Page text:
I was recently asked if the network management architecture that I described in a series of posts follows an FCAPS model or an ITIL model. (See “A Network Management Architecture, Part N”: Part 1, Part 2, Part 3, Part 4.)
FCAPS stands for Fault, Configuration, Accounting, Performance, and Security. It has historically been the model that network management systems have used to identify what parts of network management they perform. However, as an implementation guide, it is lacking.
ITIL is the Information Technology Infrastructure Library. It describes methodologies for managing an IT system.
My architecture is functionally oriented and doesn’t really match either of the two models very well, though it seems to fit the ITIL model better. I structured the architecture as shown in the picture because each bubble matches the functionality provided by a single product. The FCAPS model, while conceptually clean, doesn’t match how products are used in the real world. What it does match are the outputs you’d like to see. For example, a security alert should be generated from any of several sources, such as an insecure configuration, an event that indicates a violation, network traffic flows (DoS attack), or an insecure topology. I can’t buy one tool that does all of this in one product. Even the big framework providers have to deliver multiple tools to provide the full breadth of security monitoring that is generally desired.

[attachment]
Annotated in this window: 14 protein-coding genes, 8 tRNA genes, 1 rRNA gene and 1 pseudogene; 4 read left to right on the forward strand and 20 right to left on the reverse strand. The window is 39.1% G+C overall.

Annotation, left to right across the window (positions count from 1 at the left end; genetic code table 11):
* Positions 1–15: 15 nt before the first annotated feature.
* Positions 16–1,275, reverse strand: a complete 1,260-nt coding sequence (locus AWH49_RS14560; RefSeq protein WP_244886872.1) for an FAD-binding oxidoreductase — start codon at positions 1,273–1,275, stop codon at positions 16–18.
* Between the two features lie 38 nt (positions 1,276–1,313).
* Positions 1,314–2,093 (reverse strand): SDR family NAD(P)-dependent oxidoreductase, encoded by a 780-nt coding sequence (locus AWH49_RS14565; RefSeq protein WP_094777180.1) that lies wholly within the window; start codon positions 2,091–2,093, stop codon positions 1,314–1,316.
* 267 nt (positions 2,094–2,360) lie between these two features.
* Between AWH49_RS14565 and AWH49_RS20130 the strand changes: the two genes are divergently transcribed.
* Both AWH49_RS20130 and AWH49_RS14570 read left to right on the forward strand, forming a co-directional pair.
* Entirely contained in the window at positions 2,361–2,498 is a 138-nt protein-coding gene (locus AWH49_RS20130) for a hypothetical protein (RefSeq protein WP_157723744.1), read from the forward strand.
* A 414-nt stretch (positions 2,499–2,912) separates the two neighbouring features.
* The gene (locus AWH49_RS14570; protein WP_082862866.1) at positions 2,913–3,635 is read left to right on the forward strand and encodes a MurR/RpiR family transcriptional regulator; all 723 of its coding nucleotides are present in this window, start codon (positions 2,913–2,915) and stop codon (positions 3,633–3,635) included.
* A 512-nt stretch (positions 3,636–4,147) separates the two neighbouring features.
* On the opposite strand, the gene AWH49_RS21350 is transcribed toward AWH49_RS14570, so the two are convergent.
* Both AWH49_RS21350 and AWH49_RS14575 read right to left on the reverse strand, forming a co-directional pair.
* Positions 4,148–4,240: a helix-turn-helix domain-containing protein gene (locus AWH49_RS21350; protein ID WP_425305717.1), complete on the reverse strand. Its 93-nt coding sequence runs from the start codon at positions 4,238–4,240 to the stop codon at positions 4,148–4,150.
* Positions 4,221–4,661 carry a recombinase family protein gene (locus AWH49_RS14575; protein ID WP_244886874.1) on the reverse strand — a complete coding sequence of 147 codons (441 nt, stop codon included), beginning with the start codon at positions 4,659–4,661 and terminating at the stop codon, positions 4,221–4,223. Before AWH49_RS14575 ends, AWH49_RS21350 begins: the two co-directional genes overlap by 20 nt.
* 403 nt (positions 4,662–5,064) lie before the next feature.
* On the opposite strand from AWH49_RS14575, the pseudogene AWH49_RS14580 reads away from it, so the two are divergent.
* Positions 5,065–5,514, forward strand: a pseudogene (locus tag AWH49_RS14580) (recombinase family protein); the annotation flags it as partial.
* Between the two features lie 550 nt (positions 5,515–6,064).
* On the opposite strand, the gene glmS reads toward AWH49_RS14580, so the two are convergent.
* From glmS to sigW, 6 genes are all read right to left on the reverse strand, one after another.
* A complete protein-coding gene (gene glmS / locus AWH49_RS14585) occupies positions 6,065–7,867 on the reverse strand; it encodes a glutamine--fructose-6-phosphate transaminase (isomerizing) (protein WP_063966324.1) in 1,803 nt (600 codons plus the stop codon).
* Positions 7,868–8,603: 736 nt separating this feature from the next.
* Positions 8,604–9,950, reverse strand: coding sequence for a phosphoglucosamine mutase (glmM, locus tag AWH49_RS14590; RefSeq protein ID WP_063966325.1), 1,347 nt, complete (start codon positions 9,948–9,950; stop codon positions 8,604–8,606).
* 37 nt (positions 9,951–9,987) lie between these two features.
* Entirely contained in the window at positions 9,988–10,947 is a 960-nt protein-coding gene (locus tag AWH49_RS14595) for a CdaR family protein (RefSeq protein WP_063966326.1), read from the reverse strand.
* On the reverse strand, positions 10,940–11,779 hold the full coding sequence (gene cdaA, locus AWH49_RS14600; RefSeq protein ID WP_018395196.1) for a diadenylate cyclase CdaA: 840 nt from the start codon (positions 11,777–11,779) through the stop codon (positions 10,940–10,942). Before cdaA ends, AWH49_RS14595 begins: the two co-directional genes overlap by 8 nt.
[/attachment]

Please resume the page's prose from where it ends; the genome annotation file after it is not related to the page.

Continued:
In the ITIL world, the focus is on operations and processes, which more closely matches the functions in the NMS architecture diagram. In practice, it is much easier to develop the specifications for a product to handle events or to do network performance monitoring or to do configuration management.
In the end, I find it easier to work with the NMS architecture shown above because tools in each category can be purchased (or often already exist in a network) and more easily integrate with each other.